One of the inherent flaws in using awards and all-star teams as consideration is it doesn't take into consideratioon that talent is cyclical. The depth of elite players today, at least at forward and defence, isn't as strong as the 60s, 70s, 80s or early 90s.

I think THN is the closest I've ever seen to a legitimate top 50 or top 100 list. (Certainly more accurate than the ignorance from ESPN). It was done by knowledgable hockey fans who based their decisions on research and first-hand accounts. Never saw Rocket Richard play. But based on my research, first-hand accounts and video footage, I'm convinced he's the second-best RW ever, and the No. 5 player ever.

God Bless Canada is offline   Reply With Quote
Old
05-07-2005, 06:22 PM
  #29
Ogopogo*
 
Ogopogo*'s Avatar
 
Join Date: Apr 2005
Location: Edmonton
Country: Canada
Posts: 15,951
vCash: 500
Quote:
Originally Posted by moneyp
Which is why you assigned your own first and second-league All-Star teams to the years prior to '31, right? And what excellent piece of evidence do you have for the arbitrary point values you assigned to each accomplishment?

The research (research, El Pogo Loco!) I've done on hockey in the 20s and 30s, I'm not convinced of the old-timers greatness. Hockey was considered a marginal sport at the time when a significant percentage of great college hockey players didn't automatically turn pro, because it didn't pay as well as having a real job. And the NHL wasn't clearly the best league around until they merged the WCHA into the fold. Yes, Cy Denneny had very impressive numbers, but the field was weak. I concede to the greatness of Howie Morenz, clearly a man well ahead of his time, but if I were putting together my own pointless and arbitrary list of greatest players, I wouldn't give anyone else, pre-Shore, the time of day.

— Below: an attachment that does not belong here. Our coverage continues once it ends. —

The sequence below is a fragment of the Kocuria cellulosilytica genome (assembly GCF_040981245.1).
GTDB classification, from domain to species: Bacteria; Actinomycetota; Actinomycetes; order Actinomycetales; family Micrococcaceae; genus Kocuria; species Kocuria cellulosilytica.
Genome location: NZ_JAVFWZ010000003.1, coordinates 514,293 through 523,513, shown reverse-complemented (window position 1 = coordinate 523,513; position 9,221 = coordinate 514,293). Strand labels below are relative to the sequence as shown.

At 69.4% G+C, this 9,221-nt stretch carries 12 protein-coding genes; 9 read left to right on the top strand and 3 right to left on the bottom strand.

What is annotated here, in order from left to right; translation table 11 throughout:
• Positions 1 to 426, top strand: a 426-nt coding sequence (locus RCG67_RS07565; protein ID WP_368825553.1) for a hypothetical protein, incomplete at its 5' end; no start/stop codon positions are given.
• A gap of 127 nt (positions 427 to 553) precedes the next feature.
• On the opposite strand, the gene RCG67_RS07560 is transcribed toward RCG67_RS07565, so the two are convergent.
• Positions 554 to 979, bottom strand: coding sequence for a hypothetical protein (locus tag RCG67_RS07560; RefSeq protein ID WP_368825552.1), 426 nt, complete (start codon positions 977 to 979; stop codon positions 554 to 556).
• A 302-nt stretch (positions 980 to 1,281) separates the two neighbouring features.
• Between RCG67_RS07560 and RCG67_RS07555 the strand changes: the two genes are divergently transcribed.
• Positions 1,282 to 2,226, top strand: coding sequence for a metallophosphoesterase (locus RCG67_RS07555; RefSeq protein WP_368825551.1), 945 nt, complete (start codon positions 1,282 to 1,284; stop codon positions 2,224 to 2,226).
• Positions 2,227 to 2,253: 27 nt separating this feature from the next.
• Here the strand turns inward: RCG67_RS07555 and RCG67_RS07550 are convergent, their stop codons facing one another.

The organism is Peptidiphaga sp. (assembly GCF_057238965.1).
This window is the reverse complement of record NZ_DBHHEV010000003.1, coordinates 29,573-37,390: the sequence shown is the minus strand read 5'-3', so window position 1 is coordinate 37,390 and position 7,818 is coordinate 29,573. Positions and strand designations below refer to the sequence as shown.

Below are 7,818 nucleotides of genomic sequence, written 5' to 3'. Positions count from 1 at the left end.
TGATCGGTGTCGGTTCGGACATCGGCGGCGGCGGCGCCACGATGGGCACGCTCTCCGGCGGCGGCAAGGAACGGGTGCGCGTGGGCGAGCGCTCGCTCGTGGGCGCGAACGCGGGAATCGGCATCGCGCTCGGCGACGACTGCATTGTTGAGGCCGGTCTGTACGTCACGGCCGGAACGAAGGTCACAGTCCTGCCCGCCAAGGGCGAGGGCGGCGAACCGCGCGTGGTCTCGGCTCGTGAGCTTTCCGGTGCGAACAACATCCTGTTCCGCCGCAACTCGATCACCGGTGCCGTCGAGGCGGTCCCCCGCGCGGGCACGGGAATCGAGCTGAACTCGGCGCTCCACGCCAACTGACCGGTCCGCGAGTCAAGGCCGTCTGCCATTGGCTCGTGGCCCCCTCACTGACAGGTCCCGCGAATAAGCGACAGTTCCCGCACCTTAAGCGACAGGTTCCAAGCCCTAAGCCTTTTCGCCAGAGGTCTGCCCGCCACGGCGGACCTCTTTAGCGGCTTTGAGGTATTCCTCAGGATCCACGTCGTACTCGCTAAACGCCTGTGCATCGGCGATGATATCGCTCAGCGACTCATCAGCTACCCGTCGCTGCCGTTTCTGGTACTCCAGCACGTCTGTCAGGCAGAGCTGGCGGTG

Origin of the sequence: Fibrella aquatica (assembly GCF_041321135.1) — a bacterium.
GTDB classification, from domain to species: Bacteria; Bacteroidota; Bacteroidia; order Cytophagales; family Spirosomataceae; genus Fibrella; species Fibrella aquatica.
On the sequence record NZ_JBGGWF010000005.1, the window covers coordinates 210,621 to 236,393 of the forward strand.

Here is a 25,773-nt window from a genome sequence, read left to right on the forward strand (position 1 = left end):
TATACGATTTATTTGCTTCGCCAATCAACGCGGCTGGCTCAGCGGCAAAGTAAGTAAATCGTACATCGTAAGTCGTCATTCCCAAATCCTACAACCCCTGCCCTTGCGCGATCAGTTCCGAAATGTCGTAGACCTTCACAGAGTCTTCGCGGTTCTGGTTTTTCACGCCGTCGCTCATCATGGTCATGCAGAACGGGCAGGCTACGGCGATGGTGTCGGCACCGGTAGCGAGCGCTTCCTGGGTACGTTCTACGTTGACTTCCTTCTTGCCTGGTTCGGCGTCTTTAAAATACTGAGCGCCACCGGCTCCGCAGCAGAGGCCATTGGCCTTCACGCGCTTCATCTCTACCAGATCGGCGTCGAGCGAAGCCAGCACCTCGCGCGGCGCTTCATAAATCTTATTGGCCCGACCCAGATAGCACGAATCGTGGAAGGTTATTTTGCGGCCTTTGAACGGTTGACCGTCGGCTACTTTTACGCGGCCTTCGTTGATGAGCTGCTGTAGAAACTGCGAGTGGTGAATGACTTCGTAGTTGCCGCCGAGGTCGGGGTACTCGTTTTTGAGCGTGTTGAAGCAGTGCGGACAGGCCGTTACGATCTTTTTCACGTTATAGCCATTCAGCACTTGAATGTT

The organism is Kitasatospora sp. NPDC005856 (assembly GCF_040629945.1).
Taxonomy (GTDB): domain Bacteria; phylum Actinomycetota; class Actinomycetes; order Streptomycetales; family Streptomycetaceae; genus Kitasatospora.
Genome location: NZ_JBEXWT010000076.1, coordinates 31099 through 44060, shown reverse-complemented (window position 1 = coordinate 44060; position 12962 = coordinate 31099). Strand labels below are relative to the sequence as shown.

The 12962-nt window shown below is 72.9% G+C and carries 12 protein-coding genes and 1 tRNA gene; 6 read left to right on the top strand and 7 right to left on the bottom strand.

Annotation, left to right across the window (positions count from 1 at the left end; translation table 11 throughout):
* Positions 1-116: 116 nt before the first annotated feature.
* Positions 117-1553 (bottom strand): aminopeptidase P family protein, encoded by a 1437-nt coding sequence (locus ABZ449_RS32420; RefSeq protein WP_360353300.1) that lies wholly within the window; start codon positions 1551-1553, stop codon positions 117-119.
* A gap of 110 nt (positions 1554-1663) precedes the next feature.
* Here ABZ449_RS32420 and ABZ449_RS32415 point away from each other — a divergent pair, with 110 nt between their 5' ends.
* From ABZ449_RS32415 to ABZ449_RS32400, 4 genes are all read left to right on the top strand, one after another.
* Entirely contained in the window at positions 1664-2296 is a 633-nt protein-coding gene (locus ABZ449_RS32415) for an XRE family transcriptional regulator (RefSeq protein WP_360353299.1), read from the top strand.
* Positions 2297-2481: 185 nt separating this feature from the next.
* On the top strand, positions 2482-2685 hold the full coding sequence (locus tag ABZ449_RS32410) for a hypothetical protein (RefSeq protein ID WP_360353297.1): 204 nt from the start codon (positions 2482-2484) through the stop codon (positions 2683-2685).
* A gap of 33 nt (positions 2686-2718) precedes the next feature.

Morenz was great but the rest of the players in the 20s were crap? Interesting.

How does that make sense when Morenz finished 5th in scoring in 1926 while Denneny finished 2nd?

What you are saying is like saying all of the NLL stats should be trown out because in 20 years the league will be considered big time. Right now it is fringe.

Guess what? The best player in the NLL today is the best lacrosse player in the world. Same with the best players in the NHL in the 20s. You are mistakenly discounting history and that flaws your rankings.

Are Gretzky's accomplishments crap because the NHL will be so much more advanced in 2050?

Ogopogo* is offline   Reply With Quote
Old
05-07-2005, 06:39 PM
  #30
arrbez
bad chi
 
arrbez's Avatar
 
Join Date: Jun 2004
Location: Toronto
Country: Canada
Posts: 12,936
vCash: 500
Send a message via MSN to arrbez
Quote:
Originally Posted by Ogopogo
I'm not talking about padding stats.

Denneny won a scoring title and finished second four times. The man was a top 5 goal scorer 8 times. On my adjusted scoring list he is top 10.